Grandfathered plans are exempt from many reforms, but they are still subject to certain guidelines.
- Changes in tax rules relating to health plans.
- Summary of Benefits and Coverage requirements.
- Cost reporting and rebates.
- Auto enrollment.
- Notification of the Exchange.
Regulations Grandfathered Plans Must Comply With
Grandfathered plans are subject to the following regulations.
- Elimination of annual and lifetime limits on spending.
- Plans can no longer have dollar limits on the 10 essential health benefits.
- Limitation on pre-existing conditions.
- Carriers cannot discriminate against pre-existing conditions.
- Limitation on waiting periods.
- Waiting periods can be no longer than 90 days.
- Coverage of children up to the age of 26.
- Prohibition on recissions
- Carriers cannot cancel an enrollee's insurance for any reason other than fraud or non-payment.
Plan Additions Disqualifying Grandfathered Status
Some plan changes may disqualify plans from maintaining their grandfathered status. Some of these additions are:
- Increase of the contribution amount for any tier of coverage by 5% or more.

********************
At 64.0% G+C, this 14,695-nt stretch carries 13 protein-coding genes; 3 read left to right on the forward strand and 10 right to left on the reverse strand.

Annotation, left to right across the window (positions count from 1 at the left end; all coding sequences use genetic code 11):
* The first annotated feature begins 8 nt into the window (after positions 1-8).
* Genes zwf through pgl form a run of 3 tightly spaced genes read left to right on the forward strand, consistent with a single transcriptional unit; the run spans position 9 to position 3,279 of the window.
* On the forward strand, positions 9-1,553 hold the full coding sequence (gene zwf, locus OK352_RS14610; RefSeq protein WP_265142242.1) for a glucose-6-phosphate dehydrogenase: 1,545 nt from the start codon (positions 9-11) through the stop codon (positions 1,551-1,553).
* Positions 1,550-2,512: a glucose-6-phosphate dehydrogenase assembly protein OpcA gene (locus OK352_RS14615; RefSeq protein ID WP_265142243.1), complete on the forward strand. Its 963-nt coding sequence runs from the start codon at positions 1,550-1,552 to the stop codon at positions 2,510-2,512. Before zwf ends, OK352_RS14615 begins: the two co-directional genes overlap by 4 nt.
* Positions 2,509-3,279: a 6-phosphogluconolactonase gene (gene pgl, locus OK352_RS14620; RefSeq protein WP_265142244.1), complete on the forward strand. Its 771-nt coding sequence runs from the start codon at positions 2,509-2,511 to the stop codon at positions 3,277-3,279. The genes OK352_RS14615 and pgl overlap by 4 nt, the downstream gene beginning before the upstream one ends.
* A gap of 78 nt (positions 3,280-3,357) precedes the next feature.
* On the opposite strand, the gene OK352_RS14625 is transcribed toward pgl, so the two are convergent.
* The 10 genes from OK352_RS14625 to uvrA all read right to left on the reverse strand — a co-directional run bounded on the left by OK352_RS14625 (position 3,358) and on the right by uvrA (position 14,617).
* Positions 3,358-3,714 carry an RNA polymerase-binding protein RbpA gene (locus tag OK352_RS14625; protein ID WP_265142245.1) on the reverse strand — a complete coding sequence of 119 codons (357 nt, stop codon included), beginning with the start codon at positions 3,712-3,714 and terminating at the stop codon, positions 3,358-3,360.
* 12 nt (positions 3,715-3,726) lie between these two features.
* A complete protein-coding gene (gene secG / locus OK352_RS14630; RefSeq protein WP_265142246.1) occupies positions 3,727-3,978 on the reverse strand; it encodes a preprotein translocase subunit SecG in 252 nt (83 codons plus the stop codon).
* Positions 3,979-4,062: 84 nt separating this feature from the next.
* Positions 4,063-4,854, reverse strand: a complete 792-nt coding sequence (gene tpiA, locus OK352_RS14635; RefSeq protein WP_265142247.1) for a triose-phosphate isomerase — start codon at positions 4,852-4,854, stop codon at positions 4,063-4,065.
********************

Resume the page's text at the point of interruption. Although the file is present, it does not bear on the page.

- Changes in deductible or out-of-pocket max by 15% or more.
- Any increase in the employee’s coinsurance percentage.
- Elimination of coverage to diagnose or treat a particular condition.
- Moving employees to a grandfathered plan with lower benefits.
- Reduction or new addition of annual limit(s).
Plan Additions Without Losing Grandfathered Status
There are a few changes that are allowed to occur to grandfathered health plans that do not disqualify them from their grandfathered status.
- Premium increases.
- Allowing dependent enrollments as result of Qualifying Life Events.
- Certain Affordable Care Act compliance regulations.